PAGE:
Thursday, April 9, 2009

Paglia responds to my complaint about "enormity"

It's an honor to have my letter printed, even if Camille Paglia disagrees with my point on the proper usage of "enormity".  Apparently, many Salon readers are on my side.

You wrote: "Two weeks after my return, I am still trying to process the enormity of my experience in Salvador, which was staggering on every level."

I understand that usage is subject to change, but I feel a duty to my old English teacher, Fr. McFadden, SJ, to use "enormity" with the traditional sense of "great wickedness or evil." I hope that you will agree that the standard definition of "enormity" is worth preserving. The president has been misusing that word for a while, and I fear that without the help of respected writers, it may soon be lost.

Steve Miner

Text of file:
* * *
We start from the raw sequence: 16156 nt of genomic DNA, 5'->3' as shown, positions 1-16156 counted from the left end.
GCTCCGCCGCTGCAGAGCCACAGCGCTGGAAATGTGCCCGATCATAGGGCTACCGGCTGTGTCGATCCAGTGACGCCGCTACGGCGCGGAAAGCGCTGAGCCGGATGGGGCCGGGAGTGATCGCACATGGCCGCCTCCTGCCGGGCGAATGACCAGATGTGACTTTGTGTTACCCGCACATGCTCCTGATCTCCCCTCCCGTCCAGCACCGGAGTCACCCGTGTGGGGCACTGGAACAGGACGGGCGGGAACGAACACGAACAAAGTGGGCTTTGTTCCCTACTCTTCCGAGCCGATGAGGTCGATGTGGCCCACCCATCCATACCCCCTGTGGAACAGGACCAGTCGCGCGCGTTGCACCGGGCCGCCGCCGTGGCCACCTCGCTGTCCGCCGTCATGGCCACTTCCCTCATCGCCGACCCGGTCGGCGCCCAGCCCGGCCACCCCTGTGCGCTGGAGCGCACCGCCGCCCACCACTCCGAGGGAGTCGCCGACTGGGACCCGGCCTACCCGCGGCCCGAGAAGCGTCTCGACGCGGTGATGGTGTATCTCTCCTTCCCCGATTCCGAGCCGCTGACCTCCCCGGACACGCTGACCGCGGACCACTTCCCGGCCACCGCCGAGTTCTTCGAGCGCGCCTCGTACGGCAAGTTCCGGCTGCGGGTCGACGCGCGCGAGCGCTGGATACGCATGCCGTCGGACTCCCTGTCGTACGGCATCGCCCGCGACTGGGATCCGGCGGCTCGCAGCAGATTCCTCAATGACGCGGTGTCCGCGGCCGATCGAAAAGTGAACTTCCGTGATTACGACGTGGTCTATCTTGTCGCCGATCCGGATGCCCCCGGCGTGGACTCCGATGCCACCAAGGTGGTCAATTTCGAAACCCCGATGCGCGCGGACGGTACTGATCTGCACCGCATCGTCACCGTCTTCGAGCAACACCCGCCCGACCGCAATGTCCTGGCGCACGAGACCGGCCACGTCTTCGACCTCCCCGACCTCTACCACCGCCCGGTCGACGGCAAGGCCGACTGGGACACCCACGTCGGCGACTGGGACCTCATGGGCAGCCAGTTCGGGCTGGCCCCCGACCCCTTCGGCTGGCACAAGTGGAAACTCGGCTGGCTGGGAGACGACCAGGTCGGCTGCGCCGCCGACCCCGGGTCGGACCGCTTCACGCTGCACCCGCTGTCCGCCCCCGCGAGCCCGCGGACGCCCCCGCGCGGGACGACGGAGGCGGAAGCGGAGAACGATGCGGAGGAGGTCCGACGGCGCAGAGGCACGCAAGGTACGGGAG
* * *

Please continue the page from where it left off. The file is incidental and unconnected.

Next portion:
Well, I certainly got an earful from Salon readers about this one! I appreciate the grammar protests from everyone who wrote in. But I honestly have never accepted that sharp distinction in English. In French, one can use enormité in either sense, and it seems to me a very useful duality. I was certainly signaling that the carnival in Salvador had both a physical and a spiritual dimension; neither "immensity" nor "enormousness" (which other readers suggested) would have been quite right.

From the swaying top of Daniela Mercury's cruising trio elétrico, I was reminded of many things -- Wordsworth's sonnet about sleeping London at dawn as a "mighty heart" and Baudelaire's spooky poem about beauty as a goddess-like stone sphinx with bruising breasts. With apologies to irate English teachers everywhere, "enormity" with a French twist really nails it!

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